BigCommerce does a pretty good job with their packaging of regularly-used features as standard equipment, but additional third-party apps and integrations allow for even greater expanded functionality of your ecommerce webstore. Some apps are essential to the overall usability of your site and are non-negotiable; the webstore will not function without them. Others, however, are non-essential and act more as customer convenience tools and UX enhancements. Are these kinds of apps nice to have for your site’s visitors? Yes. Are they absolutely 100% important? No. Too many supplemental apps and add-on integrations run the risk of not only slowing down your website’s performance, but they can also potentially cripple your page entirely (see BigCommerce VS. Shopify: The Shopify Ceiling). Some apps and integrations don’t play well with others; this can be attributed to the custom coding required to write said app and integration that is specific to your webstore’s exact needs. Before you start adding random miscellaneous apps to your ecommerce website, do the research and find out which ones are compatible with each other and the ecommerce platform on which your site is based. Also, determine which apps are absolutely crucial for your store and which ones are there just for UX filler. Make no mistake, UX is a major part of online customer satisfaction, but it should never come at the cost of functionality and website reliability. The more apps and add-ons there are, that’s more data that needs to be transmitted and more data means more time required to load.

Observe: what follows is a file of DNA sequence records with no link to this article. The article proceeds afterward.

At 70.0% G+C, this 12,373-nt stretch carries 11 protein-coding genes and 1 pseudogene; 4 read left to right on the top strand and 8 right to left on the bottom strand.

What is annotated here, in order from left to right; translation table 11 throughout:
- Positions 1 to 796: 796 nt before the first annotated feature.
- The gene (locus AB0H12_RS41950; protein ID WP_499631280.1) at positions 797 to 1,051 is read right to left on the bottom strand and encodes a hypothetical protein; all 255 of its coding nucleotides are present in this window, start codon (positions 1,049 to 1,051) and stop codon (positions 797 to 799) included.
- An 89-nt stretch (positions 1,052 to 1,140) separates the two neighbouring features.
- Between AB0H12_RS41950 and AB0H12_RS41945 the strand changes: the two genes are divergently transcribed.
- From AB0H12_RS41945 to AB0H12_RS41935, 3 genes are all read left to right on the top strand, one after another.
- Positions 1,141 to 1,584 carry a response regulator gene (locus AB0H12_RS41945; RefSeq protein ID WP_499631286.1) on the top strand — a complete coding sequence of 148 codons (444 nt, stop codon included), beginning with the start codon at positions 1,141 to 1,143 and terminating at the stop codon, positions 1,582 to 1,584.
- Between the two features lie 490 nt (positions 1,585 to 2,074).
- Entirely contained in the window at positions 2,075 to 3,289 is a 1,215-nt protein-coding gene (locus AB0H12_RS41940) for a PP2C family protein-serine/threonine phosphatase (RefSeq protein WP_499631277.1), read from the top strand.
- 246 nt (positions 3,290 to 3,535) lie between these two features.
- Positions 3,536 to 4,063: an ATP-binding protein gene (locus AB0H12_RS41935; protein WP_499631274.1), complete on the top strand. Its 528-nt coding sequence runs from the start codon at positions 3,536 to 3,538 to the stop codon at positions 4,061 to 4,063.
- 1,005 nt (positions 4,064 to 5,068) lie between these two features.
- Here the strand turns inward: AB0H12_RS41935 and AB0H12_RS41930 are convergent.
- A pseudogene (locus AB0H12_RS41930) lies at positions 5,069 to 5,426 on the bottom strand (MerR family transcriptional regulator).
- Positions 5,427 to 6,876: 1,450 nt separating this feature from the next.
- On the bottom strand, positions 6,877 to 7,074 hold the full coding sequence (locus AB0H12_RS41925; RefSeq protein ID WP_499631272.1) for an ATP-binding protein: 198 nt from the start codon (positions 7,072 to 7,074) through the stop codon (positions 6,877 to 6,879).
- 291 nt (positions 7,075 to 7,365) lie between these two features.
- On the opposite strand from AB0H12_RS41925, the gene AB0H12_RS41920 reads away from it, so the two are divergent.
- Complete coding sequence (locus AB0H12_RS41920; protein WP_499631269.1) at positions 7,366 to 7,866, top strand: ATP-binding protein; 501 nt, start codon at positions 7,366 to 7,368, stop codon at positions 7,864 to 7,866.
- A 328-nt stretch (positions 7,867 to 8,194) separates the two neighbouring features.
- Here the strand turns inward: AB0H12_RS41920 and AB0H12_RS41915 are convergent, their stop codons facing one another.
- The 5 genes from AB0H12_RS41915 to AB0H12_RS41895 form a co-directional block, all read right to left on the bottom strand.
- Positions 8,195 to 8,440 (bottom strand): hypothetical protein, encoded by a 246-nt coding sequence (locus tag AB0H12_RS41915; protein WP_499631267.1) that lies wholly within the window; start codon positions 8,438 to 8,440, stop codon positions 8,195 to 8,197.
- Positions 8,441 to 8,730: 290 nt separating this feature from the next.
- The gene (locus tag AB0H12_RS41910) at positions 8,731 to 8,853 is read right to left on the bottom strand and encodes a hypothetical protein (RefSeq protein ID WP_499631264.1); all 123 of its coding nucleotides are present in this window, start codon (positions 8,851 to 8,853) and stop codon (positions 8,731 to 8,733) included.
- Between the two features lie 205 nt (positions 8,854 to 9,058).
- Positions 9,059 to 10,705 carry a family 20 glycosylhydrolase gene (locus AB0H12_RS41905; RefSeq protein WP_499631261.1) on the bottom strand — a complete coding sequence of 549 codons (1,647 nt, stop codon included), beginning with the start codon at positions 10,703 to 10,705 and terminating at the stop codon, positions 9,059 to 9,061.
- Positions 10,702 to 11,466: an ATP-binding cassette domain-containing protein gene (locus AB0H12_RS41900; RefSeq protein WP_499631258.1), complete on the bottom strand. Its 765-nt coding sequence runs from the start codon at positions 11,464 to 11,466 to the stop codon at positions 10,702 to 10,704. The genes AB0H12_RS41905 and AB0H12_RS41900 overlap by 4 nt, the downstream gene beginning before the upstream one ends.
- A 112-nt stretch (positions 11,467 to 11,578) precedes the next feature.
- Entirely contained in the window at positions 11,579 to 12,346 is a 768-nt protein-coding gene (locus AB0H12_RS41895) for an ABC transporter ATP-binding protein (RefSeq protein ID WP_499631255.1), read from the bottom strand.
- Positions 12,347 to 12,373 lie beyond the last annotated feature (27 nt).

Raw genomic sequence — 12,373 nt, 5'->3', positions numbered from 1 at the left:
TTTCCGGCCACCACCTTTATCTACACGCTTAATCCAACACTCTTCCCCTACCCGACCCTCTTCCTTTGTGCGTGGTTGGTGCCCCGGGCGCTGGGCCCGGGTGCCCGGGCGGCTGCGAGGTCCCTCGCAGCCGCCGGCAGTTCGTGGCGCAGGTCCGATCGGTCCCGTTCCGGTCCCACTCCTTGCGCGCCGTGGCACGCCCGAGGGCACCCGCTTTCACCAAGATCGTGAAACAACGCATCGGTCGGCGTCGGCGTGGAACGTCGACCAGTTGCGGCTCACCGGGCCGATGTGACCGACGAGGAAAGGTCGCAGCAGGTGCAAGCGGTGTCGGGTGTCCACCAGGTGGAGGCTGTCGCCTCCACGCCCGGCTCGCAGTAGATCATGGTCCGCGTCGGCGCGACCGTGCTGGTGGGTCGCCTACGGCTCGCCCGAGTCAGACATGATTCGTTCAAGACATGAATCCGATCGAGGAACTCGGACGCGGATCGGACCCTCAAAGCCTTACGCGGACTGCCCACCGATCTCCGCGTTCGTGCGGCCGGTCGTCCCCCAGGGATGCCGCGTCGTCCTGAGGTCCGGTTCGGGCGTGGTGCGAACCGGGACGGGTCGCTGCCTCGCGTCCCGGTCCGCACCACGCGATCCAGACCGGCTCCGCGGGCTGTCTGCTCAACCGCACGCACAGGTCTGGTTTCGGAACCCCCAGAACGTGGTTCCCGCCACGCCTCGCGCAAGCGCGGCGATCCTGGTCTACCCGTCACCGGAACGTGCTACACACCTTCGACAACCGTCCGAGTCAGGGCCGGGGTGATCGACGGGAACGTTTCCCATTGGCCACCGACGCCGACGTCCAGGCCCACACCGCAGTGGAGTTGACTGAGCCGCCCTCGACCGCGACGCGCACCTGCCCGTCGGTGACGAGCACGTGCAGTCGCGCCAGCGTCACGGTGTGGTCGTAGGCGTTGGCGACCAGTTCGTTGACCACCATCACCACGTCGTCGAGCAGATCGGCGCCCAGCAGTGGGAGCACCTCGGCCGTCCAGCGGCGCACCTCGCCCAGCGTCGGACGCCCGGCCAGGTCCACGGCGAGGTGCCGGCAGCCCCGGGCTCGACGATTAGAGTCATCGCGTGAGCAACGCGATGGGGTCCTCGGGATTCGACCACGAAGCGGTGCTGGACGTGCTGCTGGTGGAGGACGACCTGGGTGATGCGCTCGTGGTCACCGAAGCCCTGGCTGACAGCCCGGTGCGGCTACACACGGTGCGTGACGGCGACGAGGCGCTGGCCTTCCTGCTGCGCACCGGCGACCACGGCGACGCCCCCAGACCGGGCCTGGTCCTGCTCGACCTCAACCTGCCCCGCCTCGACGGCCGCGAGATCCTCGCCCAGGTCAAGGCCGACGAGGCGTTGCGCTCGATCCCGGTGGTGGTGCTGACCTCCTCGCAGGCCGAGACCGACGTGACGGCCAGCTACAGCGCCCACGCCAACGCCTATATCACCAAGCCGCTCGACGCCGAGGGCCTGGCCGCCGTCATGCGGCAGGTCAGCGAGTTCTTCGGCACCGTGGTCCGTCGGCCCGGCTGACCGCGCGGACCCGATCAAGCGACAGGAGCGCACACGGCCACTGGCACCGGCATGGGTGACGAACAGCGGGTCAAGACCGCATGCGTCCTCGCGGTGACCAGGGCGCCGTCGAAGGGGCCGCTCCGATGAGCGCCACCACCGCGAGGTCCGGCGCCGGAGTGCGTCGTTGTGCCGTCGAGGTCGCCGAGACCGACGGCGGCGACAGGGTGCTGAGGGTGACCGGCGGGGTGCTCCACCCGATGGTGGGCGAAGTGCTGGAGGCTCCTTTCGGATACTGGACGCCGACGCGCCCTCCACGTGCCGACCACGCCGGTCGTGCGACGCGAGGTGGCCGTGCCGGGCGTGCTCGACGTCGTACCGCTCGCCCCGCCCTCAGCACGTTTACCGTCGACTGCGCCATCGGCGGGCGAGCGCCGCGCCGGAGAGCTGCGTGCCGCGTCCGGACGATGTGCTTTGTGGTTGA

#3: Reduce Render Blocking Files
#5: Limit the Number of Redirects